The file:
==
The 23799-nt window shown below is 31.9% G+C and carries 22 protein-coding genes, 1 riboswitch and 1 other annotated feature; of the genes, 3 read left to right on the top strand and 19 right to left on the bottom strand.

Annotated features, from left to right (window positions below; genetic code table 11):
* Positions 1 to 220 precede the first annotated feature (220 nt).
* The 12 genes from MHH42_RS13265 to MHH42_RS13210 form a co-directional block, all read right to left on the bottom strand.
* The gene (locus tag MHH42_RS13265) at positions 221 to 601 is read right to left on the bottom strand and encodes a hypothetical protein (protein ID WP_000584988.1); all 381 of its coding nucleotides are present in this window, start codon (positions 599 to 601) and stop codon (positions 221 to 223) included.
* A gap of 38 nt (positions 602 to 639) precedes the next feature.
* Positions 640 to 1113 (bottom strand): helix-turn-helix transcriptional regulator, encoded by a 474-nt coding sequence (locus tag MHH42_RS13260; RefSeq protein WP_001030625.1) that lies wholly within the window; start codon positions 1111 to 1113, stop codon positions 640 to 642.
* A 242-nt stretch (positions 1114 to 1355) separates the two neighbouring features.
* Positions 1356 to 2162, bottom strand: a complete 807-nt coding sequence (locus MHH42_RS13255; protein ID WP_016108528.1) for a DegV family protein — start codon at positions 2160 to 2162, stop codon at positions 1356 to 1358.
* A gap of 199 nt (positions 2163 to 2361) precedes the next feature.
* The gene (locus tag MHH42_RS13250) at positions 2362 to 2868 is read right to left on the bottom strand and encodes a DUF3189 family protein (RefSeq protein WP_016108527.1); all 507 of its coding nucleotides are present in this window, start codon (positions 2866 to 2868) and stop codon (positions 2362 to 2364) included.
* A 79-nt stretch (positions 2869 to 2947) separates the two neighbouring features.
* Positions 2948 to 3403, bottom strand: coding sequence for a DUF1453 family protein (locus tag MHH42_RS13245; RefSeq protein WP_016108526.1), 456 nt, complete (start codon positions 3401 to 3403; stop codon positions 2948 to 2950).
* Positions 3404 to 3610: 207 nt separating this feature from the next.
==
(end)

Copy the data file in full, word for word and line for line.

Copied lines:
The 23799-nt window shown below is 31.9% G+C and carries 22 protein-coding genes, 1 riboswitch and 1 other annotated feature; of the genes, 3 read left to right on the top strand and 19 right to left on the bottom strand.

Annotated features, from left to right (window positions below; genetic code table 11):
* Positions 1 to 220 precede the first annotated feature (220 nt).
* The 12 genes from MHH42_RS13265 to MHH42_RS13210 form a co-directional block, all read right to left on the bottom strand.
* The gene (locus tag MHH42_RS13265) at positions 221 to 601 is read right to left on the bottom strand and encodes a hypothetical protein (protein ID WP_000584988.1); all 381 of its coding nucleotides are present in this window, start codon (positions 599 to 601) and stop codon (positions 221 to 223) included.
* A gap of 38 nt (positions 602 to 639) precedes the next feature.
* Positions 640 to 1113 (bottom strand): helix-turn-helix transcriptional regulator, encoded by a 474-nt coding sequence (locus tag MHH42_RS13260; RefSeq protein WP_001030625.1) that lies wholly within the window; start codon positions 1111 to 1113, stop codon positions 640 to 642.
* A 242-nt stretch (positions 1114 to 1355) separates the two neighbouring features.
* Positions 1356 to 2162, bottom strand: a complete 807-nt coding sequence (locus MHH42_RS13255; protein ID WP_016108528.1) for a DegV family protein — start codon at positions 2160 to 2162, stop codon at positions 1356 to 1358.
* A gap of 199 nt (positions 2163 to 2361) precedes the next feature.
* The gene (locus tag MHH42_RS13250) at positions 2362 to 2868 is read right to left on the bottom strand and encodes a DUF3189 family protein (RefSeq protein WP_016108527.1); all 507 of its coding nucleotides are present in this window, start codon (positions 2866 to 2868) and stop codon (positions 2362 to 2364) included.
* A 79-nt stretch (positions 2869 to 2947) separates the two neighbouring features.
* Positions 2948 to 3403, bottom strand: coding sequence for a DUF1453 family protein (locus tag MHH42_RS13245; RefSeq protein WP_016108526.1), 456 nt, complete (start codon positions 3401 to 3403; stop codon positions 2948 to 2950).
* Positions 3404 to 3610: 207 nt separating this feature from the next.